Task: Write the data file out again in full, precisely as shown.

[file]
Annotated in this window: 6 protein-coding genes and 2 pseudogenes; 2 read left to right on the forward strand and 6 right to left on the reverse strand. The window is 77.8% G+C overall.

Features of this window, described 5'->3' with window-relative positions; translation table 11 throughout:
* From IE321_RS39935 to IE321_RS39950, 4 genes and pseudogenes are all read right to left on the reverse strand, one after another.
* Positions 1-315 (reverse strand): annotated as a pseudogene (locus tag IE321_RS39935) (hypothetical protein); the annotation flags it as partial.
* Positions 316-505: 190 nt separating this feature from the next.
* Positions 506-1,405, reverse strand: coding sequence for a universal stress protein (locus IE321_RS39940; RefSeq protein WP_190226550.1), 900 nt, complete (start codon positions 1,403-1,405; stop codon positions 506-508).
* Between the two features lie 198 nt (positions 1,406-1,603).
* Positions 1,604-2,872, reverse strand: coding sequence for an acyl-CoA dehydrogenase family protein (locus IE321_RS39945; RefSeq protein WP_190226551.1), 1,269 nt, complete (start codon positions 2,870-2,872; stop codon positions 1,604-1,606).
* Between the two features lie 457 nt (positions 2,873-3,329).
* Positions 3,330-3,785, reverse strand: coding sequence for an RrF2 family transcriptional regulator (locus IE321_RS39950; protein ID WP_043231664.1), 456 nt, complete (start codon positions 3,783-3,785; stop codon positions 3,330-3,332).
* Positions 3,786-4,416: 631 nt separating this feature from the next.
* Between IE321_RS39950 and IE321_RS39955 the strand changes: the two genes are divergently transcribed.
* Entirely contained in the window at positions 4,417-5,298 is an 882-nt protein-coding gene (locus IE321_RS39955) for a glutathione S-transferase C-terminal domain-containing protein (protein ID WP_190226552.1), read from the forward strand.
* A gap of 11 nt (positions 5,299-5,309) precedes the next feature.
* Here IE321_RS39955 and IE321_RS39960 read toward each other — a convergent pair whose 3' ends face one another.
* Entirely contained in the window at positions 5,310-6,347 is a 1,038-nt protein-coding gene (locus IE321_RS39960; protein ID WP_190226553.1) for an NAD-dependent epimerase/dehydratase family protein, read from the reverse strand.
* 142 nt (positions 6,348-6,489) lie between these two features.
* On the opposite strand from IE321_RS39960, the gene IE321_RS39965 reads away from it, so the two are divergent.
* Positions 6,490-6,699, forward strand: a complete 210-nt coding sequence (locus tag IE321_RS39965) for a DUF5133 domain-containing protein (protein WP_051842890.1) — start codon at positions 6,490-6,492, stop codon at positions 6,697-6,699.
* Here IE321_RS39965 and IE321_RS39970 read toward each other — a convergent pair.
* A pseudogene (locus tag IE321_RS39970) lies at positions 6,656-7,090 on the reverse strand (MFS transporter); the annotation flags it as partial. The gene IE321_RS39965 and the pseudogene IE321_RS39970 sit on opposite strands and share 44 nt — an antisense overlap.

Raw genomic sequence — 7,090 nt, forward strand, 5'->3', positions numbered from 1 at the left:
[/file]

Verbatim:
Annotated in this window: 6 protein-coding genes and 2 pseudogenes; 2 read left to right on the forward strand and 6 right to left on the reverse strand. The window is 77.8% G+C overall.

Features of this window, described 5'->3' with window-relative positions; translation table 11 throughout:
* From IE321_RS39935 to IE321_RS39950, 4 genes and pseudogenes are all read right to left on the reverse strand, one after another.
* Positions 1-315 (reverse strand): annotated as a pseudogene (locus tag IE321_RS39935) (hypothetical protein); the annotation flags it as partial.
* Positions 316-505: 190 nt separating this feature from the next.
* Positions 506-1,405, reverse strand: coding sequence for a universal stress protein (locus IE321_RS39940; RefSeq protein WP_190226550.1), 900 nt, complete (start codon positions 1,403-1,405; stop codon positions 506-508).
* Between the two features lie 198 nt (positions 1,406-1,603).
* Positions 1,604-2,872, reverse strand: coding sequence for an acyl-CoA dehydrogenase family protein (locus IE321_RS39945; RefSeq protein WP_190226551.1), 1,269 nt, complete (start codon positions 2,870-2,872; stop codon positions 1,604-1,606).
* Between the two features lie 457 nt (positions 2,873-3,329).
* Positions 3,330-3,785, reverse strand: coding sequence for an RrF2 family transcriptional regulator (locus IE321_RS39950; protein ID WP_043231664.1), 456 nt, complete (start codon positions 3,783-3,785; stop codon positions 3,330-3,332).
* Positions 3,786-4,416: 631 nt separating this feature from the next.
* Between IE321_RS39950 and IE321_RS39955 the strand changes: the two genes are divergently transcribed.
* Entirely contained in the window at positions 4,417-5,298 is an 882-nt protein-coding gene (locus IE321_RS39955) for a glutathione S-transferase C-terminal domain-containing protein (protein ID WP_190226552.1), read from the forward strand.
* A gap of 11 nt (positions 5,299-5,309) precedes the next feature.
* Here IE321_RS39955 and IE321_RS39960 read toward each other — a convergent pair whose 3' ends face one another.
* Entirely contained in the window at positions 5,310-6,347 is a 1,038-nt protein-coding gene (locus IE321_RS39960; protein ID WP_190226553.1) for an NAD-dependent epimerase/dehydratase family protein, read from the reverse strand.
* 142 nt (positions 6,348-6,489) lie between these two features.
* On the opposite strand from IE321_RS39960, the gene IE321_RS39965 reads away from it, so the two are divergent.
* Positions 6,490-6,699, forward strand: a complete 210-nt coding sequence (locus tag IE321_RS39965) for a DUF5133 domain-containing protein (protein WP_051842890.1) — start codon at positions 6,490-6,492, stop codon at positions 6,697-6,699.
* Here IE321_RS39965 and IE321_RS39970 read toward each other — a convergent pair.
* A pseudogene (locus tag IE321_RS39970) lies at positions 6,656-7,090 on the reverse strand (MFS transporter); the annotation flags it as partial. The gene IE321_RS39965 and the pseudogene IE321_RS39970 sit on opposite strands and share 44 nt — an antisense overlap.

Raw genomic sequence — 7,090 nt, forward strand, 5'->3', positions numbered from 1 at the left: